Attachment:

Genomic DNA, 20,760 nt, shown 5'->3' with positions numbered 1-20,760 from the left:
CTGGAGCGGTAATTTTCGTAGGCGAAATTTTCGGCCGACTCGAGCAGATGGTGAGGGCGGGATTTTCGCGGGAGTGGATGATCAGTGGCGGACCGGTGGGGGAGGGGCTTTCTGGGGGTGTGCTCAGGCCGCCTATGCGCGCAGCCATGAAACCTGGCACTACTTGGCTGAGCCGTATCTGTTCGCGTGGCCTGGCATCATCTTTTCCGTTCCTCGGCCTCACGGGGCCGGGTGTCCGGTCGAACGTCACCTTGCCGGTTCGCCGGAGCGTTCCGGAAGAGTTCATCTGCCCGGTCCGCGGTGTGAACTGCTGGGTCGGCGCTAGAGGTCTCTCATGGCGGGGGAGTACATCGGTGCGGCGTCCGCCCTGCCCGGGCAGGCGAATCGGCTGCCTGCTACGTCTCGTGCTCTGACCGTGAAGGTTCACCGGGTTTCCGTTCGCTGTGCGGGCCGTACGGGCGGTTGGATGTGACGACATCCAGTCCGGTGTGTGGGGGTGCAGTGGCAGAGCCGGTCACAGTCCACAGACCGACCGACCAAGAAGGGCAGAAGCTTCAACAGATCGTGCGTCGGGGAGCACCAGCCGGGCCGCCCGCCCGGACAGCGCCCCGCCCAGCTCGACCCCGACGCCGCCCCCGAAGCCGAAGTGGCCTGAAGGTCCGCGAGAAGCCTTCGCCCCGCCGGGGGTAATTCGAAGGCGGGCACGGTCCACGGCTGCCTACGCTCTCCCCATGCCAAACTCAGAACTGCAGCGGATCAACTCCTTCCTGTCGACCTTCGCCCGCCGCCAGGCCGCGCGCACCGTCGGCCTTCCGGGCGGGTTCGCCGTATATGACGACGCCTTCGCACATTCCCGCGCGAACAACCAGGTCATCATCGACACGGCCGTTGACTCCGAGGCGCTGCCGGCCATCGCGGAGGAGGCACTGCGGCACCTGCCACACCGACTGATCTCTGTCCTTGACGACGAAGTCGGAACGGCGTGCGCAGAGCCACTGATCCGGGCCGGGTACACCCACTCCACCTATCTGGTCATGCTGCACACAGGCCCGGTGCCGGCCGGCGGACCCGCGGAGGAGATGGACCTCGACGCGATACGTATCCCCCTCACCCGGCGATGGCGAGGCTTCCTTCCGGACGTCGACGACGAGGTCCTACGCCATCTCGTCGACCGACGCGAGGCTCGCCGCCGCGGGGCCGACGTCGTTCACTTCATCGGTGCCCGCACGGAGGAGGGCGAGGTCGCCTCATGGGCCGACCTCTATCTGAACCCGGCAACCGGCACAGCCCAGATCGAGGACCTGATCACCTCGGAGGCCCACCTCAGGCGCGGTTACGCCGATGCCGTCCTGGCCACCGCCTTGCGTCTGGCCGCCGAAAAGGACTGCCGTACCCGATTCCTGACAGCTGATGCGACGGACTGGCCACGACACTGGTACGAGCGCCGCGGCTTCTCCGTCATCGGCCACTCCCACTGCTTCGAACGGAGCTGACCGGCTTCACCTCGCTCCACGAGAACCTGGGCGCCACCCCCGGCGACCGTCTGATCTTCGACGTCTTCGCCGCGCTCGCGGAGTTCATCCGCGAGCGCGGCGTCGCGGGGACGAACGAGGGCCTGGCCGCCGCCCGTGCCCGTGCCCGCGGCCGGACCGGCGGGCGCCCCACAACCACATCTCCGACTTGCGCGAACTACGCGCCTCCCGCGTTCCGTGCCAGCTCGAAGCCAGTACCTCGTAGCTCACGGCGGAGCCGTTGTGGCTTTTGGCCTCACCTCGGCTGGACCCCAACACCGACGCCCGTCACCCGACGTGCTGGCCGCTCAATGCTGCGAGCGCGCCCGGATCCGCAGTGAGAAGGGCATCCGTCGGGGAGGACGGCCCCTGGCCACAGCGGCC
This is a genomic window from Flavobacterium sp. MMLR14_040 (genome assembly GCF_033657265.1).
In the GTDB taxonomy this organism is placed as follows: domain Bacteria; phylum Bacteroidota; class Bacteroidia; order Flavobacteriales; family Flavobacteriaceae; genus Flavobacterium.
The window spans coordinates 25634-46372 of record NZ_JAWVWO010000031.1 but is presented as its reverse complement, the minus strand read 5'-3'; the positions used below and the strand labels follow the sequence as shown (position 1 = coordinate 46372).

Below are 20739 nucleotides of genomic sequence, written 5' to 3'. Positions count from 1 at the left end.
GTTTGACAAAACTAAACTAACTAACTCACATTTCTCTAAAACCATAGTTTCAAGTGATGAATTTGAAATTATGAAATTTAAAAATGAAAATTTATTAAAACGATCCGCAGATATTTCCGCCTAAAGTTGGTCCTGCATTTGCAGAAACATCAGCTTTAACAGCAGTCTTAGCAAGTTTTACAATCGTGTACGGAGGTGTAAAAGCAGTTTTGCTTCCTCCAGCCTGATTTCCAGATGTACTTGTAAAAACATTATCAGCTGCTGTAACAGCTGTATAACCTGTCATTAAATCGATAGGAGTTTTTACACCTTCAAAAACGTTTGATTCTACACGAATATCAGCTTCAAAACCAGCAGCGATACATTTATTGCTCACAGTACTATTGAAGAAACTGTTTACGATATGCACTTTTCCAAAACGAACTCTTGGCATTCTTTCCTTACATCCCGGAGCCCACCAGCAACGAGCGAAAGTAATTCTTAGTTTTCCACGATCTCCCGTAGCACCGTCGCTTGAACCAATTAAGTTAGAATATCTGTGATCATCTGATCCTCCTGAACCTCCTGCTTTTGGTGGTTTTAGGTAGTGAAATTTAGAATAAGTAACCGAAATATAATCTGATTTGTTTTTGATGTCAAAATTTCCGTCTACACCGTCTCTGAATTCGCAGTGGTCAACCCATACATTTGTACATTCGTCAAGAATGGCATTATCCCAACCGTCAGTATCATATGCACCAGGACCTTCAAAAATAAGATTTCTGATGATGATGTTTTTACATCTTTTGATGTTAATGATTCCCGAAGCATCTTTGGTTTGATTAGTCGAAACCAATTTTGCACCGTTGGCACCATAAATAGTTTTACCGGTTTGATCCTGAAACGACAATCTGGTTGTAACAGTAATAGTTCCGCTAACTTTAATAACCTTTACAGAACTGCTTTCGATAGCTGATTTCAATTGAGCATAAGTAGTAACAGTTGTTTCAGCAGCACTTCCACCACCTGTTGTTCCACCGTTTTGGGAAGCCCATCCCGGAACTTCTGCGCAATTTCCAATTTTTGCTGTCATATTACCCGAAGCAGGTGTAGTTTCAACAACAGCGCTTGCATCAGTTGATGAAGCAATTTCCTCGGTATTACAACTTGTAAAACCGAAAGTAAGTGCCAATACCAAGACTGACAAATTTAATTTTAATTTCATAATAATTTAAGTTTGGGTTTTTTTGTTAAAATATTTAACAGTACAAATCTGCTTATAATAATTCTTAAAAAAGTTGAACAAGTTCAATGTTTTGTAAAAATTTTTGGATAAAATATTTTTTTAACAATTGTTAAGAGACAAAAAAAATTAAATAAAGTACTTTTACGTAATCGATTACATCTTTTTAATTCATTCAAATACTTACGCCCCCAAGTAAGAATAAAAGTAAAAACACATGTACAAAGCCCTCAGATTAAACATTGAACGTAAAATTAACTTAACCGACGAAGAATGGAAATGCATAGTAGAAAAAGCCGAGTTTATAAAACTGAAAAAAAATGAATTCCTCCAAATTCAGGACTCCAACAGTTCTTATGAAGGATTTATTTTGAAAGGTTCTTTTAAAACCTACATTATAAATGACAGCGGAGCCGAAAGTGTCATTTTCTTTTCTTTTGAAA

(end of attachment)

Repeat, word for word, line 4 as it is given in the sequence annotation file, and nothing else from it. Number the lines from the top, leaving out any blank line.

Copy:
In the GTDB taxonomy this organism is placed as follows: domain Bacteria; phylum Bacteroidota; class Bacteroidia; order Flavobacteriales; family Flavobacteriaceae; genus Flavobacterium.